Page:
Tamil literature is undeniably a deep ocean of classics but in my opinion most of them are irrational and a revelation of Brahminist domination. They are soaked in myths and nauseating fables. Especially ancient Tamil literature is a storehouse of superstitions and obnoxious fabrications depicting Aryan strategies to hoodwink society. Ramayana, Mahabharata, Periya Puranam and Thiruvilaiyadal are hailed as great epics. Silappathikaram and Manimekalai are commended as classics. There are many more renowned works, but I don’t find much difference between one and the other. It is very difficult to find a work which has a rational outlook or a work that does not impose Brahminism on the readers.
Cities Set on Fire
Ramayana says Hanuman destroyed Sri Lanka by fire; Silappathikaram says Kannagi destroyed Madurai by fire. The former seems to be atrocious but the latter exposes atrocity, stupidity, and obscenity. Why were the people of Madurai punished for the blunder of king Pandiyan? Why were the lives of Brahmins alone spared by the central character Kannagi? Kannagi’s husband had to die because of the mistake of a goldsmith. To make amends for the injustice, we are told that thousands of innocent goldsmiths were killed, followed by slaughter of cows and ceremonial rituals. Is this a classic produced by the ancient Tamil scholars? Can it be called a classic that promotes social justice?
‘A porridge for ghosts’
“The ghosts cheer and proceed to the battlefield. They learn how the Kalinga soldiers who survived saved themselves by pretending to be Brahmins (they used bowstrings as sacred thread}, or Buddhists (they soaked their clothes orange by washing it in blood), or Jains (discarding their clothes, tearing out their hair).”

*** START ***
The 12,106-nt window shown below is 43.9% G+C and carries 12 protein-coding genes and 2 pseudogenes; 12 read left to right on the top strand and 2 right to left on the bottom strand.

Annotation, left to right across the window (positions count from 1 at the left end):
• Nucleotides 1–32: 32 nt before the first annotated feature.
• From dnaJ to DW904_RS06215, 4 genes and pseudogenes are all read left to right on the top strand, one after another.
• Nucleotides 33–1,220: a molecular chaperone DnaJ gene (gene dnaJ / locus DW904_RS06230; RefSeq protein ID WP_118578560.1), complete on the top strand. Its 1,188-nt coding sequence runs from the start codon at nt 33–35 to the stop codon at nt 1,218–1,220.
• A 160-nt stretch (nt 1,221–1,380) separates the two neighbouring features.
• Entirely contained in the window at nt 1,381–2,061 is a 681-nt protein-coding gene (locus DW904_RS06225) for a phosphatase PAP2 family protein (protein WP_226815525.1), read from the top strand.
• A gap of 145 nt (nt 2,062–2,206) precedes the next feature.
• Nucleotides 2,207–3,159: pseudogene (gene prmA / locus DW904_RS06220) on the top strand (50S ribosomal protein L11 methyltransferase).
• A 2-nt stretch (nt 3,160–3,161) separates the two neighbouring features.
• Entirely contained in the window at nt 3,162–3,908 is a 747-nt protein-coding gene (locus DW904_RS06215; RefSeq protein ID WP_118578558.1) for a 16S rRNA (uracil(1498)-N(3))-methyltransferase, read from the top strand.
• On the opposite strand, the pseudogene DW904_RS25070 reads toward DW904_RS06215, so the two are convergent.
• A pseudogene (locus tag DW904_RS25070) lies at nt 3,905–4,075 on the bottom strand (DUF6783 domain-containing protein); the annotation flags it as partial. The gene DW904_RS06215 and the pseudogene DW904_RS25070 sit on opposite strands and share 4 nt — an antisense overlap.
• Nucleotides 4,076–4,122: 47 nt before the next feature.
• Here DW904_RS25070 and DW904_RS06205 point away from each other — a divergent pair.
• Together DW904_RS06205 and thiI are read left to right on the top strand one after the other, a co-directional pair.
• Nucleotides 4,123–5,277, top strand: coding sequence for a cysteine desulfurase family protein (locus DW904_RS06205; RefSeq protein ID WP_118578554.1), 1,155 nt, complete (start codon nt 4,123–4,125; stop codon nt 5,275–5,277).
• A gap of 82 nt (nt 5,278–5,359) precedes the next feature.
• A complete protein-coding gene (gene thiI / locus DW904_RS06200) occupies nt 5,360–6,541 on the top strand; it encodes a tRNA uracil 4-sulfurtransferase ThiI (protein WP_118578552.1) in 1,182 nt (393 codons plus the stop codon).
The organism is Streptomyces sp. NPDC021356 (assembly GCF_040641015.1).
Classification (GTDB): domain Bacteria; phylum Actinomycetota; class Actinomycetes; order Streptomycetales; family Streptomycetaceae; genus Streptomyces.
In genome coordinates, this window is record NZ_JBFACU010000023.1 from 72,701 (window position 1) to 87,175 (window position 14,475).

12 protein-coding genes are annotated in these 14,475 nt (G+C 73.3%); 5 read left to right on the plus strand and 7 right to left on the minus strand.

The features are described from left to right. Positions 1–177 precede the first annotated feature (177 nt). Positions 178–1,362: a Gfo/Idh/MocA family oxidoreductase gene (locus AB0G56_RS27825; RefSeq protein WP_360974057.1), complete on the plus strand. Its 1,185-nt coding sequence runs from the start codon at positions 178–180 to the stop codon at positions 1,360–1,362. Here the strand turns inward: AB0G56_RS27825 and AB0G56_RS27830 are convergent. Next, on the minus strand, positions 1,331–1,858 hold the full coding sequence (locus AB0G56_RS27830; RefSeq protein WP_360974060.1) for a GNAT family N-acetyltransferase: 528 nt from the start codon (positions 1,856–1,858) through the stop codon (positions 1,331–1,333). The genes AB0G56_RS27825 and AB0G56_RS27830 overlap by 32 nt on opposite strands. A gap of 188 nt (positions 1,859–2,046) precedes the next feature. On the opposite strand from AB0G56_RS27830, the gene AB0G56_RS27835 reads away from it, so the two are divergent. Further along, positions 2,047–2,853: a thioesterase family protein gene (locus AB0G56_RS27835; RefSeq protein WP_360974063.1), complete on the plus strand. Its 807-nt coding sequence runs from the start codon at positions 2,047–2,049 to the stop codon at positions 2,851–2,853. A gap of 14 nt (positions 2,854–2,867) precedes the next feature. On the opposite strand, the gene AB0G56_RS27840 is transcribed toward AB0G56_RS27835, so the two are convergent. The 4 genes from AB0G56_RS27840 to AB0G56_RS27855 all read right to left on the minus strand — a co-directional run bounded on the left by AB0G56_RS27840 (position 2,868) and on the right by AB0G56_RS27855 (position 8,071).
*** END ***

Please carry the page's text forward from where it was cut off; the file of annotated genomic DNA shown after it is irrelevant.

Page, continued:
Excerpts from the article under the column, ‘From Cult to Culture, by Devdutt Pattanaik about the 12th century war poem Kalingathu Parani (Tamil) that celebrates the exploits of a Chola army against the Kalinga empire
Courtesy: The Hindu
Baffling Character Kannagi
According to Silappathikaram, Kovalan goes to a brothel, his wife sees him off allowing him to take jewels and gold coins with him. Would a sensible wife encourage such an unfaithful husband? But this woman is hailed even today as an ideal wife. Is it a mockery on Tamil women in general? What does it imply? I am really baffled.
I would ignore it if it is a fictional fable like the “1001 Arabian Nights”, meant for recreation and amusement. But Kannagi has been worshipped as a goddess and we can also find temples erected for her in many parts of Tamil Nadu. She has been deified by our people, as the symbol of chastity. In my opinion it is sheer degradation of women.
Impact of Mythologies
In European countries prostitution is considered a crime blaming it equally on men. But in India, adultery is permitted as the birthright of men. Unfaithful women are tortured but not men. Ancient Tamil classics are the cause to a great extent. They have paved the way for such a double standard in society. Gullible people adhere to the codes of conduct imposed by such literary works of the bygone eras. A lot of rituals are being followed by our people under the influence of mythologies, scriptures, and ridiculous fables.
Our men go all the way to Varanasi to take a dip in the Ganges and worship parents dead long ago. Foundation stones are brought by some from the Himalayas and washed in the river Ganges before commencing construction works. Why do they attach sanctity to the waters of a river and the rocks from a mountain range? Obviously by the impact of our mythologies in which such elements are glorified. How are we to reform our people who are still in the darkness of ignorance?
Slaves of Aryans